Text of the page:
With a mad ringing of bells and a series of sharp honks for the benefit of the well-blocked grade crossings, a third train hurtles past, glimpsed in the space between freight cars, gathering speed for its run to Jacksonville – bright orange Tropicana cars. 202, a reefer block.

Shortly after this, 311 is on its way. 208 finally gets a yellow board to proceed out of town in the wake of fast-moving 202. And you are left on the side of the tracks, peeling paper off your photos and applying the fixing agent to them. Action shots! These ones are keepers. You are still at it when lowly 360 rumbles south to continue its work down the line…

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And, full disclosure, while Bruce had his hands full with the Titusville Turn, he did save me from running over a cyclist on the way over today so there is that.

 
OpsLog – LM&O – 4/25/2018 PDF Print E-mail
Written by Administrator   
Wednesday, 25 April 2018 22:34

here are some sessions where at the end the musicians in the orchestra pit should break out into a stirring refrain and the operators should all come forward in their black club shirts and bow, center stage, to our audience.

Tonight was one of those nights.

We ran the schedule – the whole thing. Every freight, every passenger, every coal drag. We also ran a bunch of extras, possibly a half-dozen or more. Funny thing was, other than a parade of four trains over Harris Glen, the summit just wasn’t a problem for us – it was the water-level tracks (where I lost track of the Mingo Jct Turn and caused a lap order (i.e a fiery cornfield meet (i.e. popcorn))) to occur, something which shames me. But otherwise, the survivors reported good times across the railroad. I know Silver Bullet 2 ran ahead of schedule (much to the dismay of the people left on the platforms) and Silver Bullet 1, even with a late start, managed to climb back on time.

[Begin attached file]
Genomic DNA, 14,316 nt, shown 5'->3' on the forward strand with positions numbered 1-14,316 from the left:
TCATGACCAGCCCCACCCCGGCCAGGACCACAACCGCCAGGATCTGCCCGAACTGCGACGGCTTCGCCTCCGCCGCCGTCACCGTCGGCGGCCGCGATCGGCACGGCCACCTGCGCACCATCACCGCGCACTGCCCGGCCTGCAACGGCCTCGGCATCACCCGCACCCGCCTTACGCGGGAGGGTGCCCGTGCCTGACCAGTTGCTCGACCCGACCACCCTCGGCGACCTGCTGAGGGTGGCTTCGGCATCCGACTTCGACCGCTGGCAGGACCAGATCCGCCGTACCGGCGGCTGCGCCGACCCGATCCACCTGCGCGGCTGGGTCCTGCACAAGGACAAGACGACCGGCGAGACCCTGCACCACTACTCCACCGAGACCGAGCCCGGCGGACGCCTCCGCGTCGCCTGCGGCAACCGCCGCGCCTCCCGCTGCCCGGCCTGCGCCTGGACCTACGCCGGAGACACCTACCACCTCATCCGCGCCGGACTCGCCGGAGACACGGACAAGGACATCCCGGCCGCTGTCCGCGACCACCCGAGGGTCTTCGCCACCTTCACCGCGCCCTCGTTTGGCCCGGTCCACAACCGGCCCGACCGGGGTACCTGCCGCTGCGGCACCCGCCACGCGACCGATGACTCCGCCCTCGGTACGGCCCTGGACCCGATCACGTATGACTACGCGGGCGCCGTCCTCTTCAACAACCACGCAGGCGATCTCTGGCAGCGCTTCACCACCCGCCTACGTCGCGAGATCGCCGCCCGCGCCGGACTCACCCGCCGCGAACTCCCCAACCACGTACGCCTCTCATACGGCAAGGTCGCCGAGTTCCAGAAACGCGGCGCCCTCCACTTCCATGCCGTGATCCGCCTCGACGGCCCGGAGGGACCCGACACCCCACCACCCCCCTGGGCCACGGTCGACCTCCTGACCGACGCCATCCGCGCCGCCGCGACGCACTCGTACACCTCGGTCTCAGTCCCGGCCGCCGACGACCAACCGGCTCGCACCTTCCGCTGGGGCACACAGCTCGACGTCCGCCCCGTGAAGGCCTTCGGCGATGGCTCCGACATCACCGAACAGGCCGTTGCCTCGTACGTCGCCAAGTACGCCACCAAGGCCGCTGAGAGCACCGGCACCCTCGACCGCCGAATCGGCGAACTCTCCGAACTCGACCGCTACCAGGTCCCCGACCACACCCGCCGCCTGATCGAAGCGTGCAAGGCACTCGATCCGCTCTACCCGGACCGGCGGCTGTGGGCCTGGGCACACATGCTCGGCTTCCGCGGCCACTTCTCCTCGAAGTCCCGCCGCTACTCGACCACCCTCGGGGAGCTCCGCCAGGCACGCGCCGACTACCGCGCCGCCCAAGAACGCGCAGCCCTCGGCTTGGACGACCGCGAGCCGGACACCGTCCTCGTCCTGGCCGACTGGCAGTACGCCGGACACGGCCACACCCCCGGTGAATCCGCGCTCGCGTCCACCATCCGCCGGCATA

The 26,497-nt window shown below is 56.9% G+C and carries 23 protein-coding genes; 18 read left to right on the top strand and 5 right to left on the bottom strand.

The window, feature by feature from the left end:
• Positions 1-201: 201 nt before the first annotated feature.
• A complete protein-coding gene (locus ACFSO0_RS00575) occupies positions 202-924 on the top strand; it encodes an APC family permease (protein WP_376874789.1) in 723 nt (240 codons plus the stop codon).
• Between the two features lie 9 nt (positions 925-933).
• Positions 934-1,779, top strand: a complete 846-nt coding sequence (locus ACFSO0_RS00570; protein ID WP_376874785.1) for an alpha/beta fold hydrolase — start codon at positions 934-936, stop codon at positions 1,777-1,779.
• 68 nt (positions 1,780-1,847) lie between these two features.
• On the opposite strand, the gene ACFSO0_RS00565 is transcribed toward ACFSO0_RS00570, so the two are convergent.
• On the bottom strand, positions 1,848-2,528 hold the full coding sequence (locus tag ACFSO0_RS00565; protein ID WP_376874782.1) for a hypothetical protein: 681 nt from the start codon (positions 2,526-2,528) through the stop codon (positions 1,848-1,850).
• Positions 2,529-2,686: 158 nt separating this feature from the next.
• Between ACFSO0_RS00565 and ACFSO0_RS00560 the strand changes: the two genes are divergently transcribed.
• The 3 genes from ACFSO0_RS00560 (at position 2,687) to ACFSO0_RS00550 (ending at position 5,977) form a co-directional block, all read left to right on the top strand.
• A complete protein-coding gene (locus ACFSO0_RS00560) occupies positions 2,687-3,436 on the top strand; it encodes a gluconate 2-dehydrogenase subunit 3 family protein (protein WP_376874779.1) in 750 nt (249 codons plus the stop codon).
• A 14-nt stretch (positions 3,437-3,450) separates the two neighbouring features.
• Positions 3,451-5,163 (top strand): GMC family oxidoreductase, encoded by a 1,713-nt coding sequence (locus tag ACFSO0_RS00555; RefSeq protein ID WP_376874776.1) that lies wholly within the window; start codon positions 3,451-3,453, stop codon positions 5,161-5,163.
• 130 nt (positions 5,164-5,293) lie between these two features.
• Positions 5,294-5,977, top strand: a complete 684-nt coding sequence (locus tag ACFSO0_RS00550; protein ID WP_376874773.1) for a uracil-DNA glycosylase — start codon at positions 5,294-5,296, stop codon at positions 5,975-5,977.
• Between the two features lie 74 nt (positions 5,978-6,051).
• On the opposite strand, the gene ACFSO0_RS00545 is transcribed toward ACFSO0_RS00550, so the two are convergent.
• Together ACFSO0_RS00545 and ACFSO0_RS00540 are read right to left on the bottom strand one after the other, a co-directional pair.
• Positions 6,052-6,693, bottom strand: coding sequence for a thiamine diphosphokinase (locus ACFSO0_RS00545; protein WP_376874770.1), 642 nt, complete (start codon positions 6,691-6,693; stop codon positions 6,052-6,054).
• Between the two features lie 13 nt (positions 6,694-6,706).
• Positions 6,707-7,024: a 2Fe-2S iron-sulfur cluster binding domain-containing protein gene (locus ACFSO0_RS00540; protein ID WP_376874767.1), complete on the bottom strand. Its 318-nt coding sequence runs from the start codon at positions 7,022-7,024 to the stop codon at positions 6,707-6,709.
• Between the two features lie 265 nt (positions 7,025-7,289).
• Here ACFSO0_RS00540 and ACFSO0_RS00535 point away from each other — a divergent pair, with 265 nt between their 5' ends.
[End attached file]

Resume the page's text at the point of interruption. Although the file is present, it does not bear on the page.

Even more interesting, we had young Shawn running the yard (yeah, how many clubs have a pre-teen running a major classification facility?). He seemed to do well but time will tell (as will my friend sheets when I review them to set up for the May session).

But overall, a lot of fun and train running late into the evening. I’m still sitting here smiling (even with the smell of popcorn haunting me).

Great session, guys!

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OpsLog – WBRR – 4/21/2018 PDF Print E-mail
Written by Administrator   
Saturday, 21 April 2018 21:03

hat really sucks with when you drive two hours to Port St Lucie to be an assistant dispatcher to a guy who is actually better than you. Richard’s got this gig cold – I mean, he’s running the DS panel without the magnetic board. He’d doing it in his fricking head. I’m just watching this guy throw down train moves and thinking, Jeeeze…. Like maybe I should be holding his coat or something.

And not only that, he was gracious enough to give me half-a-session. Of course, when he got up and bowed his way out through the Oz curtain, I was left with an empty board, no idea where everyone was, and a bunch of OS lights twinkling like fireflies in a clearing.

Okay, so it took about ten minutes to get everything figured out (what with inane calls like, “So, 122, good to hear from you. Um, where are you at right now?”) Anyway, I finally rebuilt the board with the magnets (no thanks to Richard, who was probably mentally bending spoons or something). But no, the session seemed to run well, Bruce and I had a gondola load of fun, and the drive home was as easy as butter sliding off a pancake. All sessions should be like this. Nobody crashed and nobody died. And nobody got hung out to dry.

Next session, someone remind me to ask our host where exactly the “Western Bay” really is? If you know, please contact me at This e-mail address is being protected from spambots. You need JavaScript enabled to view it . I’d love to know.

Thanks, Al!